To the young Viscount, the DB5 was of course a symbol of the cinematic James Bond, driven by actor Sean Connery on the silver screen.
He later commented: ‘I had the Corgi car, and my father had the real thing. It even had a special gadget – the very first car phone in Britain. It worked a bit like a walkie-talkie; you clicked a button twice and got through to the exchange.’
Following a few years on display at the National Motoring Museum at Beaulieu, the DB5 was passed from father to son in 1986 to mark the latter’s 25th birthday.
Rather than keep it in the museum as advised, the second Earl, who was living in London at the time, fitted a series of heat-deflecting panels in the footwells to cope with modern traffic and even drove the car to Italy.
The Aston Martin featured in a display at the National Motoring Museum at Beaulieu for years before the DB5 was passed from Lord Snowdon to his son, Viscount Linley, in 1986 to mark the latter’s 25th birthday
Under the bonnet of the Aston Martin is a 282bhp 4.0-litre straight-six engine, mated to a state-of-the-art five-speed ZF manual gearbox
The stunning Aston Martin was reportedly capable of a 145mph top speed in its heyday – though the next owner will likely consider it too precious to find out.
The DB5 was maintained and rebuilt several times by Aston Martin Works Service, where it would be parked next to the DB6 of his cousin, The Prince of Wales.
However, after more than 30 years’ family ownership, the DB5 was sold by the second Earl, as ‘the pain and pleasure of owning a classic vehicle mounted up.’
The current vendor is understood to be former Top Gear host Chris Evans, who was pictured driving the car in a Mail on Sunday interview shortly after being announced as the new front man of the motoring show in 2015 when Jeremy Clarkson, Richard Hammond and James May left the BBC hit program to setup The Grand Tour with Amazon Prime.
In Evans’ cherished ownership for over ten years, the car has contributed to having helped raise millions for UK children’s charities, via countless tours and appearances, Bonhams said.
It is also one of the few ultra-exclusive motors kept in Evans’ private ownership rather than being registered to a company used to accumulate high-value vehicles. He reportedly made £6.3million last year by selling eight collectible motors after closing down one of the companies he uses for his car collection.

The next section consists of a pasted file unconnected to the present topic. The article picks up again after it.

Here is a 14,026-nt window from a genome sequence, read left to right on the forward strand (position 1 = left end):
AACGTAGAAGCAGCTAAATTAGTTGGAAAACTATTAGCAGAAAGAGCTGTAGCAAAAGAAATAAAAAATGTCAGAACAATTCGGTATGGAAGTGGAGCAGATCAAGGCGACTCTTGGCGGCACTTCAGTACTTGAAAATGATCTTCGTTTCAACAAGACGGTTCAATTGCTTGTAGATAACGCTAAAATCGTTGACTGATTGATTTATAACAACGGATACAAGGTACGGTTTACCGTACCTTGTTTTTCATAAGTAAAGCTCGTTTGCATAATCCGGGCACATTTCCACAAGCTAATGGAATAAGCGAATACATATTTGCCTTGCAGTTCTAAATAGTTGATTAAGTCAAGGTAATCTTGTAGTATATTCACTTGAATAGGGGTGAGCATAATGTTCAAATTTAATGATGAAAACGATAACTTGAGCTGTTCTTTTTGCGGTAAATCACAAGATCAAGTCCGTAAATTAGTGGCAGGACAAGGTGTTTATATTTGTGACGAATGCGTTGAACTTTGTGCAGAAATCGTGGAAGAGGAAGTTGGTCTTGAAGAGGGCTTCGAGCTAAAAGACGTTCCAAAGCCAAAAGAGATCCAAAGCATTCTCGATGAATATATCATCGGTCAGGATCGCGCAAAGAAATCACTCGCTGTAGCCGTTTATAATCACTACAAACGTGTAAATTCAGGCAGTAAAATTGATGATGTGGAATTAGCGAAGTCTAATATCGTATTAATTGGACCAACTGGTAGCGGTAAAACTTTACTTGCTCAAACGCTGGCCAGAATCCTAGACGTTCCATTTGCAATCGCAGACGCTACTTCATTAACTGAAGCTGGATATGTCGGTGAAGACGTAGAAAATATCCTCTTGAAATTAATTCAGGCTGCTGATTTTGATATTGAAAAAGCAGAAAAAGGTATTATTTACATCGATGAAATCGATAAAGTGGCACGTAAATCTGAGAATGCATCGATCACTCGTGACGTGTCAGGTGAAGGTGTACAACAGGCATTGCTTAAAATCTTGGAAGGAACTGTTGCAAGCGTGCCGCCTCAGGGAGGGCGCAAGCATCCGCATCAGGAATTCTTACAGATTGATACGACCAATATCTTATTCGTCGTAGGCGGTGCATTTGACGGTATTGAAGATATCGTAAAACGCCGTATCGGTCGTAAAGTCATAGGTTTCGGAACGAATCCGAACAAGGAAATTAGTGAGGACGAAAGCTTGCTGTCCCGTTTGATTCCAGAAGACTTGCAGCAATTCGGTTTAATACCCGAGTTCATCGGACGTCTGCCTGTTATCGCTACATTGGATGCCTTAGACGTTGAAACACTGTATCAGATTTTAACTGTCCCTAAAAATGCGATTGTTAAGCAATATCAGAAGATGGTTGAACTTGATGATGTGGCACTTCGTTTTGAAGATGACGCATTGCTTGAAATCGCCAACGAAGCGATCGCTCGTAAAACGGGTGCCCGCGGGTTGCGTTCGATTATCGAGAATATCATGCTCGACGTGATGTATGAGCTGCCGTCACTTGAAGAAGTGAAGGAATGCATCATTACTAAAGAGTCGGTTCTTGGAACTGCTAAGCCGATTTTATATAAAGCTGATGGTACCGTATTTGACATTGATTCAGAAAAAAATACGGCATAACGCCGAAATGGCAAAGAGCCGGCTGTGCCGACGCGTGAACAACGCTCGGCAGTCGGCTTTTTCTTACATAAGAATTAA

Media flock around radio and TV personality, Chris Evans as he leaves the BBC Radio studios in London on 17 June 2015, driving the vintage Aston Martin, after he was announced as the new Top Gear presenter
While Bonhams has not named the vendor, it says they have had the car for over a decade. Evans is pictured here in the car in 2015
Chris Evans was pictured and videos driving the Aston Martin in 2015 when he was announced as the new host of Top Gear
The car comes with bundles of documented history – including confirmation of chassis and engines numbers – and photographs
Sholto Gilbertson, director of Bonhams Motor Cars UK, said: ‘If ever a car defined an era, this DB5 is surely on the shortlist.
‘Not only was it one of the most desirable and thoroughbred sportscars of its day but it has an extraordinary provenance being owned by the crème de la crème of the 1960s.
‘This is a fitting star for our first sale at the Festival of Speed for two years.
‘We are greatly looking forward to hosting a live auction again at our second home and welcoming our Goodwood friends and clients back to the Bonhams saleroom.’
The car will be offered to the highest bidder at the Bonhams Festival of Speed Sale at the Goodwood event on Friday 9 July, with bids accepted from clients in the room (respecting social distancing and all local Covid-related guidelines) and via livestream.
It’s not the first time Evans has attempted to sell cars from is collection at a Goodwood event – in 2015 he consigned 12 vehicles, including a replica of Chitty Chitty Bang Bang, to the Goodwood Revival sale (also hosted by Bonhams), though there were takers for only six of the motors that day.
The auction house says there are claims that the DB5’s boot was used to smuggle Lady Jacqueline Rufus Isaacs, daughter of the Marquis and Marchioness of Reading, away from his country house when the Princess returned home unexpectedly one evening
Rather more prosaically, the four-seater was also pressed into service as a family car – and not a bad one at that